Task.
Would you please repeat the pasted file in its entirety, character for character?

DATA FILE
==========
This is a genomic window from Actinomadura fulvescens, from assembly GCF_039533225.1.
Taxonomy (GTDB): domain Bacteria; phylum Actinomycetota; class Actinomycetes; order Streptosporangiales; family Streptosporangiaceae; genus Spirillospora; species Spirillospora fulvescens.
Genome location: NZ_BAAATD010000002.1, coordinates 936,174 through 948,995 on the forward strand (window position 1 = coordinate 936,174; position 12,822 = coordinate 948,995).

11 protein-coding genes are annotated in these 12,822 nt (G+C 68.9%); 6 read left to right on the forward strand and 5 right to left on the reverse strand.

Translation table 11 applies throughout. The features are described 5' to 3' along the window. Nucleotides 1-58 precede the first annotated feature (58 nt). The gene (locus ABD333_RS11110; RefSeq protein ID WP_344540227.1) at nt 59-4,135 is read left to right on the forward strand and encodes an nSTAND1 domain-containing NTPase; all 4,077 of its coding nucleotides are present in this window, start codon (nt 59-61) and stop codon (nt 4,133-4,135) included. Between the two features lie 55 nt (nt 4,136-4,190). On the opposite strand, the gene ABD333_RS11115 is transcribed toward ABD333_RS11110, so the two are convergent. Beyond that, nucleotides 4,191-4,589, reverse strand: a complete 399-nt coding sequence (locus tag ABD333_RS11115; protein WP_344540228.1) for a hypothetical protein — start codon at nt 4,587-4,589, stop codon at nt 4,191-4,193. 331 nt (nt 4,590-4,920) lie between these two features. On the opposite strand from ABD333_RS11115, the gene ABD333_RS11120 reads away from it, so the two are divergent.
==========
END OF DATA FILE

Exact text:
This is a genomic window from Actinomadura fulvescens, from assembly GCF_039533225.1.
Taxonomy (GTDB): domain Bacteria; phylum Actinomycetota; class Actinomycetes; order Streptosporangiales; family Streptosporangiaceae; genus Spirillospora; species Spirillospora fulvescens.
Genome location: NZ_BAAATD010000002.1, coordinates 936,174 through 948,995 on the forward strand (window position 1 = coordinate 936,174; position 12,822 = coordinate 948,995).

11 protein-coding genes are annotated in these 12,822 nt (G+C 68.9%); 6 read left to right on the forward strand and 5 right to left on the reverse strand.

Translation table 11 applies throughout. The features are described 5' to 3' along the window. Nucleotides 1-58 precede the first annotated feature (58 nt). The gene (locus ABD333_RS11110; RefSeq protein ID WP_344540227.1) at nt 59-4,135 is read left to right on the forward strand and encodes an nSTAND1 domain-containing NTPase; all 4,077 of its coding nucleotides are present in this window, start codon (nt 59-61) and stop codon (nt 4,133-4,135) included. Between the two features lie 55 nt (nt 4,136-4,190). On the opposite strand, the gene ABD333_RS11115 is transcribed toward ABD333_RS11110, so the two are convergent. Beyond that, nucleotides 4,191-4,589, reverse strand: a complete 399-nt coding sequence (locus tag ABD333_RS11115; protein WP_344540228.1) for a hypothetical protein — start codon at nt 4,587-4,589, stop codon at nt 4,191-4,193. 331 nt (nt 4,590-4,920) lie between these two features. On the opposite strand from ABD333_RS11115, the gene ABD333_RS11120 reads away from it, so the two are divergent.